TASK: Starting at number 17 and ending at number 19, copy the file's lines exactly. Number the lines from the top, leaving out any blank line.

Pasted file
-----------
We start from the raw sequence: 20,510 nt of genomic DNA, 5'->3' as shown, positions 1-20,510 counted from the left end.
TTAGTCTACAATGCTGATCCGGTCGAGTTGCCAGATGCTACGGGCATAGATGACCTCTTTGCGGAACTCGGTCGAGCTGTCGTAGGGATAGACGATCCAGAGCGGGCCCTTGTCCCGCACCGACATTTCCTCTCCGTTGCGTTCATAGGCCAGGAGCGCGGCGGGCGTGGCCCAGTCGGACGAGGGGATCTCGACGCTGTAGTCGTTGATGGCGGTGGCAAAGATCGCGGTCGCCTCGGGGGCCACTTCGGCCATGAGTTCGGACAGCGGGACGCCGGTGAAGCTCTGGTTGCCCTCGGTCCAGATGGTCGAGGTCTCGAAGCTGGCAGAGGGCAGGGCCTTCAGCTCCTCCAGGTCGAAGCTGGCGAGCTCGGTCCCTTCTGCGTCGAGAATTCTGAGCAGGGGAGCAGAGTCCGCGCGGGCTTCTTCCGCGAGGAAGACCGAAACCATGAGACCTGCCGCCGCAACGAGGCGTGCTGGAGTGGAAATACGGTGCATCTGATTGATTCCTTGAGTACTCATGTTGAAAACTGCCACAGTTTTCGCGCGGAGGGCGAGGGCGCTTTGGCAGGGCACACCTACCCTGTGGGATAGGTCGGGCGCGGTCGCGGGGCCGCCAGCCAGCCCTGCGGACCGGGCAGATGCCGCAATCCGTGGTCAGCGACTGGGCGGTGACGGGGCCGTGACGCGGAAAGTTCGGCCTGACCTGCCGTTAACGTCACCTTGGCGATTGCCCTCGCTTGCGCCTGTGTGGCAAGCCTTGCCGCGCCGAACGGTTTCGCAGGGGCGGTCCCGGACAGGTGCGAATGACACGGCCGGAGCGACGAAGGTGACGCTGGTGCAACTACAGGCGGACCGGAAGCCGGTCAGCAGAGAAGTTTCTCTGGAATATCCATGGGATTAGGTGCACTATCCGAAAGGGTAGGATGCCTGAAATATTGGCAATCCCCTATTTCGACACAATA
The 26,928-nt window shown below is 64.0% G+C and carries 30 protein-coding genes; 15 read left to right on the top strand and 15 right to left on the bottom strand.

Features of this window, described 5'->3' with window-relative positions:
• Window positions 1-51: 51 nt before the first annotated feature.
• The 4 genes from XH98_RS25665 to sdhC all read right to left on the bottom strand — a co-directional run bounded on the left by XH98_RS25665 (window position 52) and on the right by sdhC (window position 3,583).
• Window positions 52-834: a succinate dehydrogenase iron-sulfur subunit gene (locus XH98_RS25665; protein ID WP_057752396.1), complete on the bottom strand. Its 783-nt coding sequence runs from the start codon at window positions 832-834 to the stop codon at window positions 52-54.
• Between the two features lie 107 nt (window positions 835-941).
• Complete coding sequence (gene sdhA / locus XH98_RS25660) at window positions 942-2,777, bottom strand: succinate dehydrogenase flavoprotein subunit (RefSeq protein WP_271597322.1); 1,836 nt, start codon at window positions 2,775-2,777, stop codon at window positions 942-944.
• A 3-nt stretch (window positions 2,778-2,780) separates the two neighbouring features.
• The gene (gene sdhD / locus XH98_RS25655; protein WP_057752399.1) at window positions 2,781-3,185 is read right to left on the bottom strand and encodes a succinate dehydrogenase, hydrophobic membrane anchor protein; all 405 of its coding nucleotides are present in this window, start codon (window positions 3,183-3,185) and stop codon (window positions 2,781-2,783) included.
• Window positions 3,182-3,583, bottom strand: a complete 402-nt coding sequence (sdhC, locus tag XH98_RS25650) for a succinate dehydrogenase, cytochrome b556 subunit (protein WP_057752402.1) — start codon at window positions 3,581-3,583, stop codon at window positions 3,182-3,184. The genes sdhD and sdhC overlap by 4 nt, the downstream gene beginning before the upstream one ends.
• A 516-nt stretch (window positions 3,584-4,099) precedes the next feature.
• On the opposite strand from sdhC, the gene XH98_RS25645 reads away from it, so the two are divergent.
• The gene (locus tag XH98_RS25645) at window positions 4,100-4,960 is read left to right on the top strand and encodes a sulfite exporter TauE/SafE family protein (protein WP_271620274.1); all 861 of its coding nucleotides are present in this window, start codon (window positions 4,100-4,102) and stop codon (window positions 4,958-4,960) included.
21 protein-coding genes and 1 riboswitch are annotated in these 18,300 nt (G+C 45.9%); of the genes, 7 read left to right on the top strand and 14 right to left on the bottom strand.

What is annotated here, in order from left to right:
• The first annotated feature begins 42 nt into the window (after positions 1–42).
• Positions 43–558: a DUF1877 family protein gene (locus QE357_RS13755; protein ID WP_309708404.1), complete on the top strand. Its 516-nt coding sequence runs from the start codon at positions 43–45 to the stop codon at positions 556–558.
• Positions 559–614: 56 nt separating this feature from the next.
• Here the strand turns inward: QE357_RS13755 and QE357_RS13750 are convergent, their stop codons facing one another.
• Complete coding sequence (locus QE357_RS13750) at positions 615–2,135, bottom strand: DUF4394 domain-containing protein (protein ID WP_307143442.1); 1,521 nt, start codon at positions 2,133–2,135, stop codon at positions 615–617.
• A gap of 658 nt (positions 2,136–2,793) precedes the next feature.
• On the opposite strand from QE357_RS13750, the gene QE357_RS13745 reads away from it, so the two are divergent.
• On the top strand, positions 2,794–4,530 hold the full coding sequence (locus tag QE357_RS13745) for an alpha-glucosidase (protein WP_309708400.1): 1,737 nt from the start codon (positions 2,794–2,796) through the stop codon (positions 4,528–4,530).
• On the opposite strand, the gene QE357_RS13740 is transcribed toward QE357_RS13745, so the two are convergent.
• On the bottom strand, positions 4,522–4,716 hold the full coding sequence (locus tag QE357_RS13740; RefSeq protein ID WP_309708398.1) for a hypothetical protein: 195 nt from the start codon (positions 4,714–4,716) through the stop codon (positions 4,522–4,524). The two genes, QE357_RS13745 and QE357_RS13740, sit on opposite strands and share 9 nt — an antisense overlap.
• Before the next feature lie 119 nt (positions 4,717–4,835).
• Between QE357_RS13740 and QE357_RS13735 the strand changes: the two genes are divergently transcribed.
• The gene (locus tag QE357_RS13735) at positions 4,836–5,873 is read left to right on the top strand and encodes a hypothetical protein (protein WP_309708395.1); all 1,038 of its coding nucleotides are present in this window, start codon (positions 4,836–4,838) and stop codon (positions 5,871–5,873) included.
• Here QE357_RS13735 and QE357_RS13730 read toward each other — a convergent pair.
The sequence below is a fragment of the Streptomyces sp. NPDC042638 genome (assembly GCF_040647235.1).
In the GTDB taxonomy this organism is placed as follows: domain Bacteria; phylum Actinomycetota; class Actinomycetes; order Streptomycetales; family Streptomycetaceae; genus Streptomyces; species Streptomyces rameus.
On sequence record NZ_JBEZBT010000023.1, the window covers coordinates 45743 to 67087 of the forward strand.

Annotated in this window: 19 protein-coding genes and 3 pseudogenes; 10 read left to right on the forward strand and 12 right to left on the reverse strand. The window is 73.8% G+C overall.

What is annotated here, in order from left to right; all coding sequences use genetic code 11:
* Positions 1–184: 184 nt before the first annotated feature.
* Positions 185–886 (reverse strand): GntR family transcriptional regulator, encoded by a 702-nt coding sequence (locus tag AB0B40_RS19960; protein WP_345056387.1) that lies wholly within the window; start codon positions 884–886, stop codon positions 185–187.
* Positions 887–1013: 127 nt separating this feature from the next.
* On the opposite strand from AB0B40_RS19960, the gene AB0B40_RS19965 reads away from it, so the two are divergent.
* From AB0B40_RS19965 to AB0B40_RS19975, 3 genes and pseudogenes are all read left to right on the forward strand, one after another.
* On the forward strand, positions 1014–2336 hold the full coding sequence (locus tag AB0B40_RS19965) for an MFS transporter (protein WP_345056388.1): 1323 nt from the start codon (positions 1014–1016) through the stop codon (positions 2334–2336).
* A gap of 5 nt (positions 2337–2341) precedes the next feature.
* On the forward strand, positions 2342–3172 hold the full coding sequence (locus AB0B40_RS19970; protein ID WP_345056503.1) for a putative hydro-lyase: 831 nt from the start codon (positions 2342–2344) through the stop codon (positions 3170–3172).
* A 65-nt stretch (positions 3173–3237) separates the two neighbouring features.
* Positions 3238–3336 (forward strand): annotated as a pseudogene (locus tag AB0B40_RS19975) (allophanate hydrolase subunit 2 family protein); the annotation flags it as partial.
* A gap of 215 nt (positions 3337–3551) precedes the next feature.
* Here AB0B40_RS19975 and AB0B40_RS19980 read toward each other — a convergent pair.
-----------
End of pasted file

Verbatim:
What is annotated here, in order from left to right:
• The first annotated feature begins 42 nt into the window (after positions 1–42).
• Positions 43–558: a DUF1877 family protein gene (locus QE357_RS13755; protein ID WP_309708404.1), complete on the top strand. Its 516-nt coding sequence runs from the start codon at positions 43–45 to the stop codon at positions 556–558.